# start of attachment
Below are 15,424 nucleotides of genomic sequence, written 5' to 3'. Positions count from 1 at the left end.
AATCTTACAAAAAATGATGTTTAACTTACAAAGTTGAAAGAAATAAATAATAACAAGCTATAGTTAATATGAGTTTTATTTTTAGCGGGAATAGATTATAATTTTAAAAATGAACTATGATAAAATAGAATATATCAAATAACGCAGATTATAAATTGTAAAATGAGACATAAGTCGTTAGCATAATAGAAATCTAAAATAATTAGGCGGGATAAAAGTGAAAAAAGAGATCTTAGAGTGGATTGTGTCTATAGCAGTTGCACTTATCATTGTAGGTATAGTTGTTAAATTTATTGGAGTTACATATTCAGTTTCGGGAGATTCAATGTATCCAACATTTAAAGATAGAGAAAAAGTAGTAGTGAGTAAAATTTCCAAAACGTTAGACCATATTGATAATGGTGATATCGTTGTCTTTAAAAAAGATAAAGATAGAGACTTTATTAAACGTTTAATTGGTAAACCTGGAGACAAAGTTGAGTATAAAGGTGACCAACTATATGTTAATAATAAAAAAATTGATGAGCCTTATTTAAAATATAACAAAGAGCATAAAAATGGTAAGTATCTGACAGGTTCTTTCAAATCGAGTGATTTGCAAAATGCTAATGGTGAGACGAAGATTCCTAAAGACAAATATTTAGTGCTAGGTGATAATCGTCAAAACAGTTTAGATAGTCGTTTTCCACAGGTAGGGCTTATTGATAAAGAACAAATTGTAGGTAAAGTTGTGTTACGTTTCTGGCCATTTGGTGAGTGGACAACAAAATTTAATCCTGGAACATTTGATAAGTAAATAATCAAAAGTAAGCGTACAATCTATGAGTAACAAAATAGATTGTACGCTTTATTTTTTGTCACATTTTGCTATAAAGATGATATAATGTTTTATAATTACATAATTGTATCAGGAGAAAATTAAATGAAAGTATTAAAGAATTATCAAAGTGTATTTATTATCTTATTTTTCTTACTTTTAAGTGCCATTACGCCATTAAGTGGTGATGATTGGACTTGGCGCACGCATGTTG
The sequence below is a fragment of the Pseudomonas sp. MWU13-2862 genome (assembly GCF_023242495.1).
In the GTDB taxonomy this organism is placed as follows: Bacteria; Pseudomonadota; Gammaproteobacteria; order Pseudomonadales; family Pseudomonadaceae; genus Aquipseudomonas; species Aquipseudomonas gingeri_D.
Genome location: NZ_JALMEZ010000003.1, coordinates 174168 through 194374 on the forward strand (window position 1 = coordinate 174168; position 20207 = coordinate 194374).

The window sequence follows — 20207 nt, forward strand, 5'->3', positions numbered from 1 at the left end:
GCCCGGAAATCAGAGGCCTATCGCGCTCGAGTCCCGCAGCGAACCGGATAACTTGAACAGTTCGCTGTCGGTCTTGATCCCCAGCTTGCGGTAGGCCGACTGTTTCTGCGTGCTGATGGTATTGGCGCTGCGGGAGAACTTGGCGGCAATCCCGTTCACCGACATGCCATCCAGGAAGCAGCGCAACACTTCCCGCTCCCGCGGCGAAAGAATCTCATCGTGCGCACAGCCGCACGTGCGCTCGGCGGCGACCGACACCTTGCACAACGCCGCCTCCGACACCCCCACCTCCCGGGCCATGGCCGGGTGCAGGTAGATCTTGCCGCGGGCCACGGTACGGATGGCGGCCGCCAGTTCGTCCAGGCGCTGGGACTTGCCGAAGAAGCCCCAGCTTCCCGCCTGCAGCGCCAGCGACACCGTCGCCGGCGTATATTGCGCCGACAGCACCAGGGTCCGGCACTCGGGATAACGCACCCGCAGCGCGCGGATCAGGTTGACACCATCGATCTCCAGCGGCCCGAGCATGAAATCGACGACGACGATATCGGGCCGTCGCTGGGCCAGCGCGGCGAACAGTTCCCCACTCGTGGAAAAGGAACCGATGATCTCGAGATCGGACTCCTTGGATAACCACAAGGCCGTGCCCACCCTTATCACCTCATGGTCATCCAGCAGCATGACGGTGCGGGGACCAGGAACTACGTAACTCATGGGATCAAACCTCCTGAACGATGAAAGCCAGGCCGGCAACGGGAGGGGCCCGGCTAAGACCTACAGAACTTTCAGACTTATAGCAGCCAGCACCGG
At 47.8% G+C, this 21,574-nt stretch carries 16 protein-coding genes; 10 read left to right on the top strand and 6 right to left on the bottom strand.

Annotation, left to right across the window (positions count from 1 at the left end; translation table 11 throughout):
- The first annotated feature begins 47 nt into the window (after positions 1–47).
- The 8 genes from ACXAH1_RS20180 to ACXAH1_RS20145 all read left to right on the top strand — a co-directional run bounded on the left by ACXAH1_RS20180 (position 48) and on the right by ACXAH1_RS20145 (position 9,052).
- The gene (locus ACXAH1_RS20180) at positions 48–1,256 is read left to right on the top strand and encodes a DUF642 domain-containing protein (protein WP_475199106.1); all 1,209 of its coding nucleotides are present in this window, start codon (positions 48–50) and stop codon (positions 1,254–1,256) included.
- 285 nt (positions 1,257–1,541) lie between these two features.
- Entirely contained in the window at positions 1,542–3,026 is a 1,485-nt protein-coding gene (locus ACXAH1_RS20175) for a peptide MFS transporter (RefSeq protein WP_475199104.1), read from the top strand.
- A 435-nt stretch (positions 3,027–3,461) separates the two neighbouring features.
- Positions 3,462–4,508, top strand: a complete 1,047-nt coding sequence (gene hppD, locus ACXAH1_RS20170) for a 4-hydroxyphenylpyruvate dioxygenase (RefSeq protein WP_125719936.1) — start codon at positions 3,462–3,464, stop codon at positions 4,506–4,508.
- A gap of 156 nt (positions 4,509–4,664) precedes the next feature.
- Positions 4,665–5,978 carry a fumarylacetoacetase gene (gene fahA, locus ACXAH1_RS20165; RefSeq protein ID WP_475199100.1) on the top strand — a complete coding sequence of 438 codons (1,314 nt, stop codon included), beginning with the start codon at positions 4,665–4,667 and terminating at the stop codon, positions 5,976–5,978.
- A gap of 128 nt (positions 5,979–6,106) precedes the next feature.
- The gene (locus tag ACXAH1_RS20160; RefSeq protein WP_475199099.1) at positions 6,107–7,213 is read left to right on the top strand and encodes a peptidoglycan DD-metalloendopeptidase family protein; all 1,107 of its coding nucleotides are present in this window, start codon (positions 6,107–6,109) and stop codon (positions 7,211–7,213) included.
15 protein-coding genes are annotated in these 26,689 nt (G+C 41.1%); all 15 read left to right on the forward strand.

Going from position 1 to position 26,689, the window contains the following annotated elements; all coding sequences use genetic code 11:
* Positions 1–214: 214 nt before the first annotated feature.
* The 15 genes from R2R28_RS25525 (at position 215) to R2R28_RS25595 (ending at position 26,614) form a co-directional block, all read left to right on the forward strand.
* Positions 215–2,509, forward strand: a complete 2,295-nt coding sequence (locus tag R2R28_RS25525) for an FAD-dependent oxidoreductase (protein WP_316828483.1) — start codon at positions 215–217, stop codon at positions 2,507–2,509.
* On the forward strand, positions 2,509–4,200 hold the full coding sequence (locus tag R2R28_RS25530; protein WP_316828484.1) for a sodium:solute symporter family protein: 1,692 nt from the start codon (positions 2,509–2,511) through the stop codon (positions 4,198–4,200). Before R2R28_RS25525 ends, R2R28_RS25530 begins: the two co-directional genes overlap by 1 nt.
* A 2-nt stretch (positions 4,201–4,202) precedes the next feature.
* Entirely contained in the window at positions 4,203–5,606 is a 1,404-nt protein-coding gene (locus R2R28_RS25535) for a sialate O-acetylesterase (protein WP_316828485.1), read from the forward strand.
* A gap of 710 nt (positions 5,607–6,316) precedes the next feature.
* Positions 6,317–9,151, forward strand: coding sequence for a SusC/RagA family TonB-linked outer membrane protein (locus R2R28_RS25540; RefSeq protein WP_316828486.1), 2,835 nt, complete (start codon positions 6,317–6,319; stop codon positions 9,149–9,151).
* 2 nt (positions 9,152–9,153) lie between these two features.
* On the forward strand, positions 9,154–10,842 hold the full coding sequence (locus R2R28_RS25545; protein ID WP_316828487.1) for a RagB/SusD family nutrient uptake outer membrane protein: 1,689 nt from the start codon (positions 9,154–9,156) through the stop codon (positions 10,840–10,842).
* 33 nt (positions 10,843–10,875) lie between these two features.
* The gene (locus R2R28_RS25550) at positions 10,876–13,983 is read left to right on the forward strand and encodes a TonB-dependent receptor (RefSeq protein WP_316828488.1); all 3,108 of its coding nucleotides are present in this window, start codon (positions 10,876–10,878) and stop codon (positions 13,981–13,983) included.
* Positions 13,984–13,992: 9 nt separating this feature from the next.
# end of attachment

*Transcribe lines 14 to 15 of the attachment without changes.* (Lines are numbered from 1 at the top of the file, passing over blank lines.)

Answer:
- Entirely contained in the window at positions 1,542–3,026 is a 1,485-nt protein-coding gene (locus ACXAH1_RS20175) for a peptide MFS transporter (RefSeq protein WP_475199104.1), read from the top strand.
- A 435-nt stretch (positions 3,027–3,461) separates the two neighbouring features.